The Supreme Court granted the DOP's petition for review.

HELD: The DOP's provision for partial or limited access to civil-service examination materials is a valid exercise of the agency's regulatory authority and represents a reasonable balance between its interest in the confidentiality of the exam process and an examinee's interest in reviewing the grading of examinations.

1. This case's technical mootness is not a bar to the Court's exercise of jurisdiction. (p. 8)

2. In keeping with the New Jersey Civil Service Act's general policy of encouraging employment that focuses on merit, the Act vests the DOP with the authority to devise a fair, secure, merit-based testing process by which candidates are selected for employment and promotion. (pp. 9-11)

3. Brady's contention that he was entitled to greater access to his exam materials must be considered against the standard of review of whether the DOP's limitation of access was arbitrary, capricious, or unreasonable. (pp. 11-12)

4. An agency decision may not be based on undisclosed evidence. (pp. 12-13)

5. Courts may not routinely review the contents of civil-service examinations and answers and determine whether the questions were well or poorly answered, as such an inspection and review would involve a challenge to the substantive validity of the examination. (pp. 13-15)

6. The DOP has not abused its discretion in deciding to recycle test questions or in making a determination to limit access to test materials in order to ensure confidentiality and security. (pp.15-17)

7. Given the general prohibition against judicial regrading of examination, full disclosure would confer little or no administrative or litigational benefit on the examinee. (pp. 17-20)

8. To the extent that Martin v. Educational Testing Service suggests a requirement of full disclosure of civil-service examinations without regard to security and confidentiality concerns, it is overruled. (p. 20)

9. A candidate may be able to make a prima facie showing of arbitrariness or discrimination in grading that is so obvious and rises to such a high level that the full exam materials must be produced. (pp 20-24)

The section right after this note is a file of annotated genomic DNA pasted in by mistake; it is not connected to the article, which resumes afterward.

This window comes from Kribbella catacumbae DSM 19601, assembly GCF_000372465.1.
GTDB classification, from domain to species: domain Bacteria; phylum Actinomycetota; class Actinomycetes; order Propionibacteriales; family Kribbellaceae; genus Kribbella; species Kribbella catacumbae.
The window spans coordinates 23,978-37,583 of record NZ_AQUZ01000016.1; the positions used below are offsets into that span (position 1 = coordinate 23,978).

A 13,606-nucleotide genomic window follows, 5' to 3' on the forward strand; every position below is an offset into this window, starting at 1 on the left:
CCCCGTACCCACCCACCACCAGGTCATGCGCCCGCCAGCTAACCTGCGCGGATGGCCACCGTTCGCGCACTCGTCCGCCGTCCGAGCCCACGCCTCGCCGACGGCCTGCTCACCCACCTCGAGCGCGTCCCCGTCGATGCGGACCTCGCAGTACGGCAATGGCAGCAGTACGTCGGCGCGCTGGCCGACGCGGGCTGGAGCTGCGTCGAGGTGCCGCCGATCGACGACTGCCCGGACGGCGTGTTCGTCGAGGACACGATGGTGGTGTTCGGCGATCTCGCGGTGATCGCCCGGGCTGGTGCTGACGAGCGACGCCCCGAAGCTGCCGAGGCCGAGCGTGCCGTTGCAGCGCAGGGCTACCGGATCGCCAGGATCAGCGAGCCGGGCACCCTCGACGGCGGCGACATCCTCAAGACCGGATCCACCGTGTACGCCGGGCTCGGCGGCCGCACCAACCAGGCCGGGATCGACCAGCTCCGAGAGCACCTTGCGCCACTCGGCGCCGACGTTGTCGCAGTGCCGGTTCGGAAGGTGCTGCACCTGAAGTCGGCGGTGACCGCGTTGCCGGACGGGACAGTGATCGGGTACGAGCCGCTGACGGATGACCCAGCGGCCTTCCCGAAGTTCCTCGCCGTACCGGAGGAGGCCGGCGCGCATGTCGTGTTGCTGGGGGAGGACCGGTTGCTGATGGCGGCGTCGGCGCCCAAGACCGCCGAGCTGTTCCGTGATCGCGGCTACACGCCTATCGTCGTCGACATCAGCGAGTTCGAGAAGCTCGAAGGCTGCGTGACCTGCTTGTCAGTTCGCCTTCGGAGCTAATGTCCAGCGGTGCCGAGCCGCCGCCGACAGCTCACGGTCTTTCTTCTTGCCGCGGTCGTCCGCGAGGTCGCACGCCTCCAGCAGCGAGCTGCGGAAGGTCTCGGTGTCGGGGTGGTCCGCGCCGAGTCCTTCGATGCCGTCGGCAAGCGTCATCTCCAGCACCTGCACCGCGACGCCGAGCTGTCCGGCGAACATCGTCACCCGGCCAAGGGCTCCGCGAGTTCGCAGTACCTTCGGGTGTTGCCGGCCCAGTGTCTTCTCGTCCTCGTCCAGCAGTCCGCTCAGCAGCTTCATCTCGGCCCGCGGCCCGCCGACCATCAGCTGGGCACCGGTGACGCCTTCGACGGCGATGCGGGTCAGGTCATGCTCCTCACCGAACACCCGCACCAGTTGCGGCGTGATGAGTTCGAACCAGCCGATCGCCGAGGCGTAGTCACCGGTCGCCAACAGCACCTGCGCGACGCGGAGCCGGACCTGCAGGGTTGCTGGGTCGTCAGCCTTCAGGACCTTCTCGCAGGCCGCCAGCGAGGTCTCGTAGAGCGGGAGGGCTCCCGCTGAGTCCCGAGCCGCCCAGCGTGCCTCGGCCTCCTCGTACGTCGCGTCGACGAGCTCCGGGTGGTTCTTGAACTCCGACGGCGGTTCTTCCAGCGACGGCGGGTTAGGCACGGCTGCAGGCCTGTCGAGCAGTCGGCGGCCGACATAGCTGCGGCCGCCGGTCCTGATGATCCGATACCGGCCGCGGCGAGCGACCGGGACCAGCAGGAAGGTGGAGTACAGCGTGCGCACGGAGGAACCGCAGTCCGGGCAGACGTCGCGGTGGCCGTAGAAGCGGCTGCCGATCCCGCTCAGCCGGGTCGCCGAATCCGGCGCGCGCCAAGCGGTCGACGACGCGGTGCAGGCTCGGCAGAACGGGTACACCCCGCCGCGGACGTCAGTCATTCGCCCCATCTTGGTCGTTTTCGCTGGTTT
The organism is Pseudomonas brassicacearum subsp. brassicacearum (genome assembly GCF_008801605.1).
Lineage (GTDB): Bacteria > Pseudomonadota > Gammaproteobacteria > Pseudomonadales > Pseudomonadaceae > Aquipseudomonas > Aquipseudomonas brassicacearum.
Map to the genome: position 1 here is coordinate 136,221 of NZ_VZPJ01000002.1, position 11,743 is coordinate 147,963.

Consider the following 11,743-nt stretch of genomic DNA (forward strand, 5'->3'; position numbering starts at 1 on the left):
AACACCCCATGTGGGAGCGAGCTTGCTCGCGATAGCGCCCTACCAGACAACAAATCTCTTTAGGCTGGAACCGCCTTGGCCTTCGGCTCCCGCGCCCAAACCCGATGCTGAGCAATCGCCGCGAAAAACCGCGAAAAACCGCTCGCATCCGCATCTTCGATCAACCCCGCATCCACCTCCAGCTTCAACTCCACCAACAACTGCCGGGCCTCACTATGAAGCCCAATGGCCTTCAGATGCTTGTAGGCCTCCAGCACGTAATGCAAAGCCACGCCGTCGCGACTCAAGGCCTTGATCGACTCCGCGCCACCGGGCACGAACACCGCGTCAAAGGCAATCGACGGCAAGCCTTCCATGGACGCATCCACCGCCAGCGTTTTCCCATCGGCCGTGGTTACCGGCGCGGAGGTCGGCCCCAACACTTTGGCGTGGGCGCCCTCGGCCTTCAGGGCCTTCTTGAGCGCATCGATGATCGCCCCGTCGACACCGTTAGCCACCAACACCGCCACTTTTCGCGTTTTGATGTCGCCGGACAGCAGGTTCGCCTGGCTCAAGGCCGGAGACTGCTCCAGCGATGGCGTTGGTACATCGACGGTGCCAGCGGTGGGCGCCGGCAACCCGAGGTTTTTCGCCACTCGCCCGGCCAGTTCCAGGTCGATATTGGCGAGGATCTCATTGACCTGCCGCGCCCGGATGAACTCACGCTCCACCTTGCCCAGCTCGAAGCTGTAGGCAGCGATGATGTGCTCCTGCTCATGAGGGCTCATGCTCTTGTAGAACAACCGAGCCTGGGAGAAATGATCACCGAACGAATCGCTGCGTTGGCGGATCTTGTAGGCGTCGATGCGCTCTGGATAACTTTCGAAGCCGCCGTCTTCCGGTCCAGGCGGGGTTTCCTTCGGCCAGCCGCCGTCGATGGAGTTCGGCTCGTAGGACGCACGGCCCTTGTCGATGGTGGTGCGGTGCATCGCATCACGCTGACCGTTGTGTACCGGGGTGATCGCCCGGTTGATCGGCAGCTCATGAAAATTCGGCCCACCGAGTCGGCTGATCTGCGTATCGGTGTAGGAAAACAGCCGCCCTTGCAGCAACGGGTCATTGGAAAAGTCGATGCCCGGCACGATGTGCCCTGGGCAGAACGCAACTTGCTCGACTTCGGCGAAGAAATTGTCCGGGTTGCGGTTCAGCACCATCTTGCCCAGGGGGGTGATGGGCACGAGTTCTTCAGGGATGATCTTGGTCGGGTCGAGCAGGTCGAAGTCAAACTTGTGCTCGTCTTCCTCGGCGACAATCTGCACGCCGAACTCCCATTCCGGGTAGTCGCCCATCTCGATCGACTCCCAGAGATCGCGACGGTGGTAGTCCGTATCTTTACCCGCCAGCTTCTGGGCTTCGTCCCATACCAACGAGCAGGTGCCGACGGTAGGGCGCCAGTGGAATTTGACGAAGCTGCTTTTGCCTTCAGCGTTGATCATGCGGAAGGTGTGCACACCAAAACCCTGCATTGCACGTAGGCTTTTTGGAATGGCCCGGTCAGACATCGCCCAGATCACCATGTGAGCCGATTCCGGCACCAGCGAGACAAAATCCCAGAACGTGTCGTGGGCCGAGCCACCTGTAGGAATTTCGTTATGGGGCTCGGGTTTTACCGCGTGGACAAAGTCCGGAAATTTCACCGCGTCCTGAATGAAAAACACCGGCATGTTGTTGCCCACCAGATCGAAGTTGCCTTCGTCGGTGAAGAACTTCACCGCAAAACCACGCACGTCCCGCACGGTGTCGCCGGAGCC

10. The supervisor's potentially erroneous statement that the Board would not consider new arguments was harmless and provides no basis for a reversal of the Board's denial of Brady's appeal.

Judgment of the Appellate Division is REVERSED.

JUSTICE STEIN filed a separate opinion, Dissenting in part and Concurring in part. Justice Stein did not disagree with the Court's determination that the Appellate Division erred in holding that all persons challenging their test scores must be provided with copies of the questions, their answers, and the grading standards. However, he believed that the Court's opinion tipped the balance too far toward the interests of confidentiality when it precluded disclosure of relevant test materials to the reviewing court and applicant, unless the applicant makes a prima facie showing that the test results are arbitrary. Rather, he believed that the Court could strike a more fair balance by requiring the DOP to furnish the reviewing court, in camera, with the complete materials to enable it to make a preliminary assessment of arbitrariness and determine whether further disclosure or other relief may be appropriate.

CHIEF JUSTICE PORITZ and JUSTICES POLLOCK, O'HERN, GARIBALDI and COLEMAN join in JUSTICE HANDLER's opinion. JUSTICE STEIN filed a separate opinion, Dissenting in part and Concurring in part.

The opinion of the Court was delivered by

HANDLER, J.

In this case, a municipal police sergeant, seeking to attain the rank of captain, took a State promotional civil-service examination. His examination score reduced his chances of promotion. The officer challenges the results of his examination, claiming that in order to determine the accuracy of his score, he must have complete access to his testing materials, including the actual exam questions and the standards used to grade his answers. He contends that without full discovery of the examination materials, he will not be able to obtain meaningful administrative and judicial review. The State allowed the officer only limited access to the materials. It based this limitation on the need to preserve the integrity of the civil-service examination process and the security and confidentiality of civil-service examinations, which it believed would be compromised by permitting full access to the materials.